Last Updated on March 8, 2023 by Bitfinsider
Voyager’s amended restructuring plan, which incorporates the $1 billion agreement with Binance.US, was approved by Judge Michael Wiles on Tuesday.
The plan met objections from the Securities and Exchange Commission, other regulators and some individual creditors who voiced issues about Binance.
US. Wiles admitted the issues, but he claimed he had not seen concrete proof that indicated Binance.US must be rejected.
“I am in the absolutely unenviable position of having to make a ruling about the proposed transaction in the face of hearsay accusations of potential wrongdoing in an industry where other firms have apparently engaged in real wrongdoing,” Wiles stated. He added: “I have been given no evidence that Binance.US will misuse customer assets, or that it cannot be trusted.”
He noted that the final restructuring plan’s modifications, such as alterations to an exculpation provision for parties who carry out the transaction and clarifications regarding how Binance.US will manage customer data, are subject to the judge’s approval.
A business representative referred to the SEC lawyer’s accusations as “regrettable” but praised the Wiles for approving the sale.
“Our goal has always been to return customers their cryptocurrency on the fastest timeline possible and empower users to make their own decisions about their own assets. We look forward to completing the transaction and welcoming Voyager customers to Binance.US where they can expect the highest levels of service and support,” said the spokesperson from Binance.US in an email.
The plan, which the interagency Committee on Foreign Investment in the United States could still scuttle, contains a “toggle” option that would let Voyager liquidate assets on its own if the sale doesn’t work out. The transaction between Binance.US and Voyager may be subject to review, according to court documents from CFIUS, which has the authority to reject foreign acquisitions of American businesses.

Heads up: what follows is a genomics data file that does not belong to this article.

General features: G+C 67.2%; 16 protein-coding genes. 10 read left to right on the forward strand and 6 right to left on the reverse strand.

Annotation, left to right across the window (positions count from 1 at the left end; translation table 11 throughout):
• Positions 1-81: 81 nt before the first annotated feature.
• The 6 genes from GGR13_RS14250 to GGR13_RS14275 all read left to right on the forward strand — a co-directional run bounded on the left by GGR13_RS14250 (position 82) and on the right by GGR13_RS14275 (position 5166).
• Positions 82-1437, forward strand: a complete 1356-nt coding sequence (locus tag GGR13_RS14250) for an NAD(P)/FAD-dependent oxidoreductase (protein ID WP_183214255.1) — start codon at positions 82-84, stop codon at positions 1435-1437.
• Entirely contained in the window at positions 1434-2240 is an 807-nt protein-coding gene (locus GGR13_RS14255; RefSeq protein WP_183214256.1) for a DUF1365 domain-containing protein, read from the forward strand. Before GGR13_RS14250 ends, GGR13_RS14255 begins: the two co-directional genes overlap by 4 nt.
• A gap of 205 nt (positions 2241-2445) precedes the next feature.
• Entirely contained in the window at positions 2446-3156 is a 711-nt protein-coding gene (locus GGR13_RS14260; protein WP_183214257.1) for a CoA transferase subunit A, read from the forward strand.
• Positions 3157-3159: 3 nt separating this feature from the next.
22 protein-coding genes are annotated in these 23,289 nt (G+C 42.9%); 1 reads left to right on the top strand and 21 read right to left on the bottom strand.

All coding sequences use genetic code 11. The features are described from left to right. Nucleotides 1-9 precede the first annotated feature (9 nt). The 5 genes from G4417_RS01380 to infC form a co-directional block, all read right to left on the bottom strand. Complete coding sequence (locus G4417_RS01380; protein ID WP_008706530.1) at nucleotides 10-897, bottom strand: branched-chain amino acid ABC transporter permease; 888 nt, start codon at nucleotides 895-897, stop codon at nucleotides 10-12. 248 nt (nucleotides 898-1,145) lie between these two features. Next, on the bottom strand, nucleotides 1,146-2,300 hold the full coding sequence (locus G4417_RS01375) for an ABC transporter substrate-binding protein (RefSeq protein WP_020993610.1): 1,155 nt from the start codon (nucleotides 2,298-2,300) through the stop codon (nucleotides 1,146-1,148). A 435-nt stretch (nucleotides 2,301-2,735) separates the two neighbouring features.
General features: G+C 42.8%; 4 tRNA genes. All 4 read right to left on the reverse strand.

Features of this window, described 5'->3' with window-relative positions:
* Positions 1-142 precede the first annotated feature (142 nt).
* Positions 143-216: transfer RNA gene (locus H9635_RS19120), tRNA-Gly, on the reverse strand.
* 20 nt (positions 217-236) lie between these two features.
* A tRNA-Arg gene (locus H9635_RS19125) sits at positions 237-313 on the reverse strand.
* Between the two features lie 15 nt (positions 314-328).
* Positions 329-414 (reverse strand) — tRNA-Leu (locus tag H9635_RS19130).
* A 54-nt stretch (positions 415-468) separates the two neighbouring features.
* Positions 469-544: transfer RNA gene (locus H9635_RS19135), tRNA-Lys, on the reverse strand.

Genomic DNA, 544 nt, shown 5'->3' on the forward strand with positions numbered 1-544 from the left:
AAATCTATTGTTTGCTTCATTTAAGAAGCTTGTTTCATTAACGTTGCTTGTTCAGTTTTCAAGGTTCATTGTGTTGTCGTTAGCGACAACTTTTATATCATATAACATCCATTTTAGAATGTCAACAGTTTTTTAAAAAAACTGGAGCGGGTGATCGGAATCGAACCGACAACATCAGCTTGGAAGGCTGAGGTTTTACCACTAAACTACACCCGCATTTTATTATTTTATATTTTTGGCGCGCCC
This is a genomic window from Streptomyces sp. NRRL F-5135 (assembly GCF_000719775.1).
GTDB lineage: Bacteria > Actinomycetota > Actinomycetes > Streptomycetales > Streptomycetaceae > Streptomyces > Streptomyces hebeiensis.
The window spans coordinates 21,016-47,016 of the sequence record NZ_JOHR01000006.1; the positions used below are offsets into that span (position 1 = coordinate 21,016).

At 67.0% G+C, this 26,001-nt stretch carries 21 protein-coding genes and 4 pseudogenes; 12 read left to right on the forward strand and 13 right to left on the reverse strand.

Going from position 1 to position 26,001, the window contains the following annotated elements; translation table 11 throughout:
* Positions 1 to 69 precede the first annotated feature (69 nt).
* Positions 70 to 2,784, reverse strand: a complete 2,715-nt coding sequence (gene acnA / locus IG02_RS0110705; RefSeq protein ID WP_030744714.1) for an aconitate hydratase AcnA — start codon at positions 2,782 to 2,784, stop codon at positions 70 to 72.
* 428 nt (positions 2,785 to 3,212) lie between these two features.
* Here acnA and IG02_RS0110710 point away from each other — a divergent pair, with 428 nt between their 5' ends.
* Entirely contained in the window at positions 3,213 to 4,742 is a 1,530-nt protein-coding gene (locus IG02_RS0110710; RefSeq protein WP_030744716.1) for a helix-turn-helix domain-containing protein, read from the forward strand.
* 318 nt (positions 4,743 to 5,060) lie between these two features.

Wiles recognized the uniqueness of the insolvency case and the evolving regulatory landscape when he issued his decision.
“The future regulatory environment can only be characterized as uncertain, in my mind, virtually unknowable,” Wiles said of the present regulatory environment, which can only be described as uncertain. He also nodded at other defunct cryptocurrency businesses, such as FTX, which attempted to acquire Voyager’s properties before declaring bankruptcy last year.
97% of the 6% of creditors who cast ballots in support of the proposed Voyager plan did so. Customers could receive a 73% recovery under the plan, according to Voyager’s attorneys; however, if successful claims from the bankrupt crypto exchange FTX and its sibling business Alameda Research are made, that percentage would decrease to 48%. The Binance.US website has already attracted more than 167,000 users.
Throughout the meeting, Wiles fought with several governmental organizations. He chastised the SEC for informing the court that Binance is believed by its employees. US is running an unregistered securities exchange in the United States, but it has not declared an official stance or offered any proof.
Wiles also had harsh words for the attorney for the Southern District of New York’s U.S. Attorney’s Office, who opposed to granting a criminal defense to those who carry out certain aspects of the Voyager plan.
J.D. Barnea, the co-chief of the office’s tax and bankruptcy unit, said it was inappropriate for a bankruptcy judge to enjoin criminal prosecution for anyone. In response, Wiles referred to Barnea’s proposal as “preposterous,” asserting that the attorney’s office had not offered any proof that any aspect of the deal was unlawful.
“The very suggestion offends me to no end. I can’t believe you would even take the position in front of me,” Wiles said. He also added: “People who have to do what my order will compel them to do are entitled to know, okay? And they’re entitled to clarity.”
After hearing testimony for more than 20 hours during a protracted hearing in the U.S. Bankruptcy Court for the Southern District of New York, Wiles made a judgment regarding the restructuring plan. For the “unusual amount of work and energy that they have put into following this case,” the judge thanked the creditors.
Since July 2022, this bankruptcy case has been ongoing. Customers and creditors deserve a resolution to this issue because they have been refused access to their assets for many months, according to Wiles.
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